The lead story in today’s paper was about a shoving match between a County Commissioner and an old lady. The commissioner apologized.
Below that was a story about the filing dates for the upcoming school-board elections, and a picture of a priest putting ashes on a man’s forehead.
Below the fold, at the very bottom of the page, was the story of a gunman in Florida killing seventeen high school students.
“My country, tears of thee…” ~Lawrence Ferlinghetti
Because of Donald Trump’s rants, standing for the national anthem now feels more like an endorsement of his policies than an act of patriotism.
I always thought it was kind of weird to have a national song that is only sung prior to sporting events, a song so difficult to sing that even professionals have a hard time hitting the notes, a song that’s really just a lyrical version of the fight scene in Cool Hand Luke. I only stood up for it because the song seemed to mean something to the people around me, even if I didn’t quite get it myself.
But now I don’t feel like I can stand in good conscience.
Excerpted from The Guardian’s article, ‘Our minds can be hijacked’: the tech insiders who fear a smartphone dystopia :
“The technologies we use have turned into compulsions, if not full-fledged addictions,” (Nir) Eyal writes. “It’s the impulse to check a message notification. It’s the pull to visit YouTube, Facebook, or Twitter for just a few minutes, only to find yourself still tapping and scrolling an hour later.” None of this is an accident, he writes. It is all “just as their designers intended”.
Read the entire article HERE.
Standard Celebrity Apology:
- I am very sorry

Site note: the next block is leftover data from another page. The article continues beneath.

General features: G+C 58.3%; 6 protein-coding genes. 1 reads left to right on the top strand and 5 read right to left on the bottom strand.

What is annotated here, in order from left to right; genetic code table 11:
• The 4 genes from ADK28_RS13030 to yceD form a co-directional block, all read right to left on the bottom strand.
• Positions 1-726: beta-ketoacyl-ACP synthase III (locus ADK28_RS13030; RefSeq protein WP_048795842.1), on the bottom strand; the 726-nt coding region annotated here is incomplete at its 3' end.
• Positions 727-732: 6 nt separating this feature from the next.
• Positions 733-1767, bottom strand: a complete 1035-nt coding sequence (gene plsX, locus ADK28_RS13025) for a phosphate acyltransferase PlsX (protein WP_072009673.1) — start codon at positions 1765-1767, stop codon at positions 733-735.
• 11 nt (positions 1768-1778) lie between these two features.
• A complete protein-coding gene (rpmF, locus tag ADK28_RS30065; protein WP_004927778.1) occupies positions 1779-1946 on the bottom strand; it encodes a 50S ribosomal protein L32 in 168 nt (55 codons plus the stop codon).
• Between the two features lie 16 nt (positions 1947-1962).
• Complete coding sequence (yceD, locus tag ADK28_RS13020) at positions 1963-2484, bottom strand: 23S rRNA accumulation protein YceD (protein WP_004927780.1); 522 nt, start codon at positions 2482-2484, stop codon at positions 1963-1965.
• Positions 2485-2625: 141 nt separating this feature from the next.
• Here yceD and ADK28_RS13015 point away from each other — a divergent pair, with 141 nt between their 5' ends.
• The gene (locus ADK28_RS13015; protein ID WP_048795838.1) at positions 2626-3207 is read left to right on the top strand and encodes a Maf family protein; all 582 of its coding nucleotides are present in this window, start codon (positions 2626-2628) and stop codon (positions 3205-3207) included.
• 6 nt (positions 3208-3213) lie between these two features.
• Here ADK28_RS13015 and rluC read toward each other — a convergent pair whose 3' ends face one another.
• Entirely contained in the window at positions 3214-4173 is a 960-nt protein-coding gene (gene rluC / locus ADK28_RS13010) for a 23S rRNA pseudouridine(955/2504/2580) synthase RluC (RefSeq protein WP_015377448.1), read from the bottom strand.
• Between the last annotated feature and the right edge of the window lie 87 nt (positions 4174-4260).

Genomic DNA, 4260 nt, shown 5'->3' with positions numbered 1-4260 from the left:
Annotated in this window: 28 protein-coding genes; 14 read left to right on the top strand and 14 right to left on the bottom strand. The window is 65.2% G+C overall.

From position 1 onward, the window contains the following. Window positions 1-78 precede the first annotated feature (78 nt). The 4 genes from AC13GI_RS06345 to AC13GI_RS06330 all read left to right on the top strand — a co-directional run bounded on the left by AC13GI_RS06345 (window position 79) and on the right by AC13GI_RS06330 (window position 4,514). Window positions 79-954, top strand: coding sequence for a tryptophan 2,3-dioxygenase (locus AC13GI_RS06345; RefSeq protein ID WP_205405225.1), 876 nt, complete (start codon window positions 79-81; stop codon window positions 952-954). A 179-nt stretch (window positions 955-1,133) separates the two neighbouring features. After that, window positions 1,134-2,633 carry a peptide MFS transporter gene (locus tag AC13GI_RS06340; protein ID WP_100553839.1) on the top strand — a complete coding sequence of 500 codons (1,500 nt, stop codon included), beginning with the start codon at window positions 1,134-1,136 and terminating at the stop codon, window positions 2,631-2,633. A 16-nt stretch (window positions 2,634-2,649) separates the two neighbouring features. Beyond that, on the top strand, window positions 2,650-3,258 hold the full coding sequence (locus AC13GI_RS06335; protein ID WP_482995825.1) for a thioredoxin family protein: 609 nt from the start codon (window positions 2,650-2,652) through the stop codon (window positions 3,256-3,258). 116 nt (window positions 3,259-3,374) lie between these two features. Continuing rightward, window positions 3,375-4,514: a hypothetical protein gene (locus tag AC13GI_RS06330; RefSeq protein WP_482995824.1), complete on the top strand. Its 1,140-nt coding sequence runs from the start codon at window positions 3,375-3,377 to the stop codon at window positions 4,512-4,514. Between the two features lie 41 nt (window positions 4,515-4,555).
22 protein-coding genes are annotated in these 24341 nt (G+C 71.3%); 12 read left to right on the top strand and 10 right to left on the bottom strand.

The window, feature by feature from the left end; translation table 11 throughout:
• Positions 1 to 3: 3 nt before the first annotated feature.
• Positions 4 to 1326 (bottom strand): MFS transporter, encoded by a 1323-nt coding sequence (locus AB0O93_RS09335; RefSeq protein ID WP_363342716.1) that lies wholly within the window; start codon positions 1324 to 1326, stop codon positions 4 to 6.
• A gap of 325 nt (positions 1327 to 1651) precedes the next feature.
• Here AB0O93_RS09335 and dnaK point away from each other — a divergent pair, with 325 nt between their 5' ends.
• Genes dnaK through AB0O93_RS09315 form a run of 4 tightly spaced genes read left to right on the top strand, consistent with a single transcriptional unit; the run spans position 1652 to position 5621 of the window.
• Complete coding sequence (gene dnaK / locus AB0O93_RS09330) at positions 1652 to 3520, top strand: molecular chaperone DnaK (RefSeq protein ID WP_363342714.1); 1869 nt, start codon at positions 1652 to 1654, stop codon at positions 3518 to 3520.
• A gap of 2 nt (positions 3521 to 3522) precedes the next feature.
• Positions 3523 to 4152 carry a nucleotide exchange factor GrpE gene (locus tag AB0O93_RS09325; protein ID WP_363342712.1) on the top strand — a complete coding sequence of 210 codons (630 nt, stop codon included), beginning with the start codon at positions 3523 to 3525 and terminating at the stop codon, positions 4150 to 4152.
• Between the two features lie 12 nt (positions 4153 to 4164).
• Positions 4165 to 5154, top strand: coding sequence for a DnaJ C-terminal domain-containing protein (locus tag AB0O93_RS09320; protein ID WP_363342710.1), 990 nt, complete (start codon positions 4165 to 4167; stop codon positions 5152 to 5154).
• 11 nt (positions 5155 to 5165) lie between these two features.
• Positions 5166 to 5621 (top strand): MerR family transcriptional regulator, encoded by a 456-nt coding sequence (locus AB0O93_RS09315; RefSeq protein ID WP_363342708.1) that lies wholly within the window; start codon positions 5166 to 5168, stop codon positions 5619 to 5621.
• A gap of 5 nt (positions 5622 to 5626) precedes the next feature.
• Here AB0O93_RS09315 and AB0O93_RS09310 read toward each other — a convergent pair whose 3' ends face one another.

- I will learn from this experience
- Now let’s move on. I have suffered enough.
Excerpted from Jacob Riis’ autobiography, The Making of an American, ©1901:
You bring up the people slowly to a reform programme, particularly when it costs money. They will pay for corruption with a growl, but seem to think that virtue ought always to be had for nothing. It makes the politicians’ game easy. They steal the money for improvements, and predict that reform will raise the tax-rate. When the prophecy comes true, they take the people back in their sheltering embrace with an “I told you so!” and the people nestle there repentant.
When the investment bankers manipulated the market for their personal gain, requiring a trillion dollars in bailout money to cover their losses, there was no real debate: the money was instantly available.
People are dying and going bankrupt from lack of affordable health care, but that, we are told, costs too much money.
Jacob Riis, buried more than a century ago, would not be surprised.
All of his books are in the public domain and may be downloaded freely from Project Gutenberg, HERE.
(One question I am seldom asked is, “So, what are you reading these days?”)
Most statues are of forgotten men who fought forgotten battles in wars I read about in a book. They aren’t things I give a lot of thought to.
If it’s an especially nice statue, I might think to myself, “Hey- nice statue!” but I find it hard to invest much emotion into them– in no small part because of this:
by Percy Bysshe Shelley (1792–1822)
I met a traveller from an antique land
Who said: “Two vast and trunkless legs of stone
Stand in the desert. Near them on the sand,
Half sunk, a shattered visage lies, whose frown
And wrinkled lip and sneer of cold command
Tell that its sculptor well those passions read
Which yet survive, stamped on these lifeless things,
The hand that mocked them and the heart that fed.
And on the pedestal these words appear:
`My name is Ozymandias, King of Kings:
Look on my works, ye mighty, and despair!’
Nothing beside remains. Round the decay
Of that colossal wreck, boundless and bare,
The lone and level sands stretch far away.”